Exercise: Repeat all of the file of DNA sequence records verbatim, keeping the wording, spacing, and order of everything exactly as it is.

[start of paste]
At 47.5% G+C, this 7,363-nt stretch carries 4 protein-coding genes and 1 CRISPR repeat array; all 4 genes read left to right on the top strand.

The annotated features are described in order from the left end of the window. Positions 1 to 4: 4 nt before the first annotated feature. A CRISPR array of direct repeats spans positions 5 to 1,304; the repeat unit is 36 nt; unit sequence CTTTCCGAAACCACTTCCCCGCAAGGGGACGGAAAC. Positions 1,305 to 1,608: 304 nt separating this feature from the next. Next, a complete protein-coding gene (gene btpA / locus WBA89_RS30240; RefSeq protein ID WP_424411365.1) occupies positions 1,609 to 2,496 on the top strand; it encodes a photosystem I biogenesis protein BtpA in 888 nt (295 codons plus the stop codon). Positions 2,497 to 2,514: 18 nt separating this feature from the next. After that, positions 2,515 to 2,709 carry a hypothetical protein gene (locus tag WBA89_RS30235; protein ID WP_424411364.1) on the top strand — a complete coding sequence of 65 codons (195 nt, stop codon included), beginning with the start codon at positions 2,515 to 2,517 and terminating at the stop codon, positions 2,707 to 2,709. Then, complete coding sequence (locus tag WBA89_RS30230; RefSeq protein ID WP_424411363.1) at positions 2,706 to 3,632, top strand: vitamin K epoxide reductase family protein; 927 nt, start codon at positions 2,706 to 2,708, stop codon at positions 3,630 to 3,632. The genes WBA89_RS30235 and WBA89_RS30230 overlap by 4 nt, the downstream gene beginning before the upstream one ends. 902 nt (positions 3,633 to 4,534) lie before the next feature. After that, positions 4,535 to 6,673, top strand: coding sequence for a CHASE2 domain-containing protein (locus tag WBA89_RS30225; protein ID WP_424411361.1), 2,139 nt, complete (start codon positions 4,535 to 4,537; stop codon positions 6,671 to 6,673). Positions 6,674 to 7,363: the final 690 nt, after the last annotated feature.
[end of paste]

At 47.5% G+C, this 7,363-nt stretch carries 4 protein-coding genes and 1 CRISPR repeat array; all 4 genes read left to right on the top strand.

The annotated features are described in order from the left end of the window. Positions 1 to 4: 4 nt before the first annotated feature. A CRISPR array of direct repeats spans positions 5 to 1,304; the repeat unit is 36 nt; unit sequence CTTTCCGAAACCACTTCCCCGCAAGGGGACGGAAAC. Positions 1,305 to 1,608: 304 nt separating this feature from the next. Next, a complete protein-coding gene (gene btpA / locus WBA89_RS30240; RefSeq protein ID WP_424411365.1) occupies positions 1,609 to 2,496 on the top strand; it encodes a photosystem I biogenesis protein BtpA in 888 nt (295 codons plus the stop codon). Positions 2,497 to 2,514: 18 nt separating this feature from the next. After that, positions 2,515 to 2,709 carry a hypothetical protein gene (locus tag WBA89_RS30235; protein ID WP_424411364.1) on the top strand — a complete coding sequence of 65 codons (195 nt, stop codon included), beginning with the start codon at positions 2,515 to 2,517 and terminating at the stop codon, positions 2,707 to 2,709. Then, complete coding sequence (locus tag WBA89_RS30230; RefSeq protein ID WP_424411363.1) at positions 2,706 to 3,632, top strand: vitamin K epoxide reductase family protein; 927 nt, start codon at positions 2,706 to 2,708, stop codon at positions 3,630 to 3,632. The genes WBA89_RS30235 and WBA89_RS30230 overlap by 4 nt, the downstream gene beginning before the upstream one ends. 902 nt (positions 3,633 to 4,534) lie before the next feature. After that, positions 4,535 to 6,673, top strand: coding sequence for a CHASE2 domain-containing protein (locus tag WBA89_RS30225; protein ID WP_424411361.1), 2,139 nt, complete (start codon positions 4,535 to 4,537; stop codon positions 6,671 to 6,673). Positions 6,674 to 7,363: the final 690 nt, after the last annotated feature.